There have been various articles covering running and training and the opinions all focused on "target heart rate" which is established by the apparently arbitrary calculation available everywhere on the web.
While I took this number as the rate I was to shoot for, I did not know the reasoning behind it. After a modicum of research I believe I've found an answer that makes sense. When your exercise, you move your body by contracting and releasing muscles. To do this your muscles require oxygen and nutrients. Now we must talk metabolism and how your heart rate can be used as a meter to tell you how your body is doing

Cellular communications - your muscles saying "Can you hear me now?"

Mitochondria within the cells provides the cells with energy by metabolizing the oxygen and nutrients (glycogen). When you are exercising aerobically, the mitochondria can keep up with demand, and will actually increase in the cell. However when our muscle use exceeds the ability of the mitochondria to produce energy the cells will excrete lactic acid and shut down. This happens over a period of time and is commonly referred to as "THE WALL" as your cells shut down one by one, your body will slow down. and during that time your cells are shut down, they are not growing mitochondria. Lactic acid build up in the muscles is what causes the day after soreness - it is not all bad, and has it's place in the workout regime.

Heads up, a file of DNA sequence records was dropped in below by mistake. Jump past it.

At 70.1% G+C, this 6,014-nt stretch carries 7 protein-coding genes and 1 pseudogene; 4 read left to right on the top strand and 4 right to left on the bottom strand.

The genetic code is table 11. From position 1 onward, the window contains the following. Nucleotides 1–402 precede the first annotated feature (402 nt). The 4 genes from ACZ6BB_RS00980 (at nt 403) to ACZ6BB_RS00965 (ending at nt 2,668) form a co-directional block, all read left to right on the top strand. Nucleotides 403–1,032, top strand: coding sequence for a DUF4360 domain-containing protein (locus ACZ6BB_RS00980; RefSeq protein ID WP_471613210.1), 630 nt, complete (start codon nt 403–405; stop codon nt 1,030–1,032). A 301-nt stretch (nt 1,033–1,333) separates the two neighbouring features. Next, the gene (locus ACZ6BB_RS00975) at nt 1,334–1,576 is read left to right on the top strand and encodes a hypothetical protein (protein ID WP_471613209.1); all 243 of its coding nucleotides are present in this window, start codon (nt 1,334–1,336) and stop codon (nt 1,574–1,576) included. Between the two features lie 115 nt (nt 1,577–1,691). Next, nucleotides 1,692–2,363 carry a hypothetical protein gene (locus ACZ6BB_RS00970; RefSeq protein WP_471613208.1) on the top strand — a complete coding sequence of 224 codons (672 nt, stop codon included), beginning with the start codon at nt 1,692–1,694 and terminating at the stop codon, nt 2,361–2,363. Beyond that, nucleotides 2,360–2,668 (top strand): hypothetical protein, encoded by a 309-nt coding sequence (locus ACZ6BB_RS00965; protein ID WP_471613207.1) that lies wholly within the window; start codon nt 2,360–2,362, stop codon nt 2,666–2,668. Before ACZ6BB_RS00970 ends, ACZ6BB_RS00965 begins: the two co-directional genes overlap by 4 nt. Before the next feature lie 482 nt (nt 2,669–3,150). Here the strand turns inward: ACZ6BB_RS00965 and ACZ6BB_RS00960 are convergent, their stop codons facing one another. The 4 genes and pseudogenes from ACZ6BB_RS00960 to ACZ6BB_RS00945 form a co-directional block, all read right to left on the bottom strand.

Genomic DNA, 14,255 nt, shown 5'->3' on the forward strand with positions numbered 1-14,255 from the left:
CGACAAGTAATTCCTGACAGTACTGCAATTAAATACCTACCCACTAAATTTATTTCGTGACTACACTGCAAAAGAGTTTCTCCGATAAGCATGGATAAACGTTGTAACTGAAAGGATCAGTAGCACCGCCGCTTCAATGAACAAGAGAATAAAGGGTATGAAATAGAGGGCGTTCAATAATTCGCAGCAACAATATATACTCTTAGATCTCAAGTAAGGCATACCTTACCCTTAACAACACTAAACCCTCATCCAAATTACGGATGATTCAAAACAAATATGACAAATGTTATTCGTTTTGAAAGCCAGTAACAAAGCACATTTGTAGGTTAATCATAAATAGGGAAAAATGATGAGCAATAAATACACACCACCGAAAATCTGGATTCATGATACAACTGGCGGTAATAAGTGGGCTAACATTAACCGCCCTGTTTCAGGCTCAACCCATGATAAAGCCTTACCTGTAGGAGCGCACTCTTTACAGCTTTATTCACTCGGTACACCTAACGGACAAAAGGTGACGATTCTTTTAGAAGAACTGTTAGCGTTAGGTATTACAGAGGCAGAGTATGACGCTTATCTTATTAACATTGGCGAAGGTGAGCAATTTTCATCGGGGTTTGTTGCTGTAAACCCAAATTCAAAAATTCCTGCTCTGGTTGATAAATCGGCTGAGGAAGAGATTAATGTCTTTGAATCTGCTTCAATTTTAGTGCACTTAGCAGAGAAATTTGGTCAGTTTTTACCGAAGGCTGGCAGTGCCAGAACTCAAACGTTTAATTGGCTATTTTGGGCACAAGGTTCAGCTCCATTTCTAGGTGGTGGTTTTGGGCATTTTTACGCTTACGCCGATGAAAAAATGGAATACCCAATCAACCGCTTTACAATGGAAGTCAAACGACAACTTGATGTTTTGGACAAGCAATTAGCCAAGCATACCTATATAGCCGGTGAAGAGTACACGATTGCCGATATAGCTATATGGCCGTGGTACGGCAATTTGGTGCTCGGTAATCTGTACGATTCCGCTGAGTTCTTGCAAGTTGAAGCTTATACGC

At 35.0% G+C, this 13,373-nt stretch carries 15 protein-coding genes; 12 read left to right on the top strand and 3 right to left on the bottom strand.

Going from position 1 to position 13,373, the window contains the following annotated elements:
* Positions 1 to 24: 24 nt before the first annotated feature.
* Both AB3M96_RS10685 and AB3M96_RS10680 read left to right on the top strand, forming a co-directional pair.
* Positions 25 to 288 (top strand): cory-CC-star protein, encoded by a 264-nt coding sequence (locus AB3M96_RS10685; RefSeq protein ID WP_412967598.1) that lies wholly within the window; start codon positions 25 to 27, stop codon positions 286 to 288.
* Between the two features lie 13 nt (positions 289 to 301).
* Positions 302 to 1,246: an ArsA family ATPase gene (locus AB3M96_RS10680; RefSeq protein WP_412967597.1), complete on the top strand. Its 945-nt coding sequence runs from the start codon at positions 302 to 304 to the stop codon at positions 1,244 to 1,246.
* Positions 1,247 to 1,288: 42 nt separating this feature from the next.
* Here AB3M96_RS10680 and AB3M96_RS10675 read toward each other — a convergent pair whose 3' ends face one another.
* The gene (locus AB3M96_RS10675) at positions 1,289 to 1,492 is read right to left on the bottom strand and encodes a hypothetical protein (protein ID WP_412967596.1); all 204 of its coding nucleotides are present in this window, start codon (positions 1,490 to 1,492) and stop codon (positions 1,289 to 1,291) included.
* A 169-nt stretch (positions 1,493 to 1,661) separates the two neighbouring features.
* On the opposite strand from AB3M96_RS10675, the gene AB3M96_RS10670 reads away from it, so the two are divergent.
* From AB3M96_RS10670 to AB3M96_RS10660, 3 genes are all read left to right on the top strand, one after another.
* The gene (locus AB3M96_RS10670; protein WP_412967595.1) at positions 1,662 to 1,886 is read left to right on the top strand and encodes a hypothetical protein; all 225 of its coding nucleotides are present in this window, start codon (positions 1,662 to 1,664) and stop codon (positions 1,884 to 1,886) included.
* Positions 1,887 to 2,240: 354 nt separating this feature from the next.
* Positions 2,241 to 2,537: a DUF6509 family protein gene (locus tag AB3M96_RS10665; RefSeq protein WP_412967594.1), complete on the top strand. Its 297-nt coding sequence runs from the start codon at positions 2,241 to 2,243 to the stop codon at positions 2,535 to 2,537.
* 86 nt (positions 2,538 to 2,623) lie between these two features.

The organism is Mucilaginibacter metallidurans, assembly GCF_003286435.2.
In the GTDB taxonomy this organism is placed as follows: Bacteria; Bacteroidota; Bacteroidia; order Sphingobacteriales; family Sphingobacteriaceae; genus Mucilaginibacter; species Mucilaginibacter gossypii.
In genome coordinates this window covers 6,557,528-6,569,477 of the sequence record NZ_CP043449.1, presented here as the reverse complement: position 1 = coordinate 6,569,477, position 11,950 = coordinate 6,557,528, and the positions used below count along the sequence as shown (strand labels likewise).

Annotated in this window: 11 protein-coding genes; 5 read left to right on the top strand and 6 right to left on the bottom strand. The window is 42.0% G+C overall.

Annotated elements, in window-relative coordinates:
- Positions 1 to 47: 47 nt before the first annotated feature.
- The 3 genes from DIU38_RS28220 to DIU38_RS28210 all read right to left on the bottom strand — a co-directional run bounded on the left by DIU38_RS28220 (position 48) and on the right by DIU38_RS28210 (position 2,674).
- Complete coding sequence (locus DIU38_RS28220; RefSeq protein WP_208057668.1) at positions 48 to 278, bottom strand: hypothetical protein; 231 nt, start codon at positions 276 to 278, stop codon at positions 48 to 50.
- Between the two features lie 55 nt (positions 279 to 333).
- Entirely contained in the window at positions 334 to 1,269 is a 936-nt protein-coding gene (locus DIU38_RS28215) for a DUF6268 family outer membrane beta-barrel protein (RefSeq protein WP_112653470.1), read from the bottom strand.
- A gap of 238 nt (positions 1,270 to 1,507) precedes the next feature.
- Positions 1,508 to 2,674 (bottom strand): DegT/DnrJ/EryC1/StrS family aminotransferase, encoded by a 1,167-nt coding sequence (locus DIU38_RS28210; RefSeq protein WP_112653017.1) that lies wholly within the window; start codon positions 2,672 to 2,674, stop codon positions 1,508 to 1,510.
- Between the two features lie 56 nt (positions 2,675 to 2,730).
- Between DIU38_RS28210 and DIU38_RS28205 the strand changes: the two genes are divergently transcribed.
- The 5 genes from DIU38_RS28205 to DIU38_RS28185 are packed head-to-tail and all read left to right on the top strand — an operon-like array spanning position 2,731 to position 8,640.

Intense Relationships

Mitochondria feed your cells, exercising at a rate that the mitochondria can keep up with increases the amount of mitochondria in the cells. With a higher level of mitochondria, your muscles can work harder. Are you picking up what I'm laying down???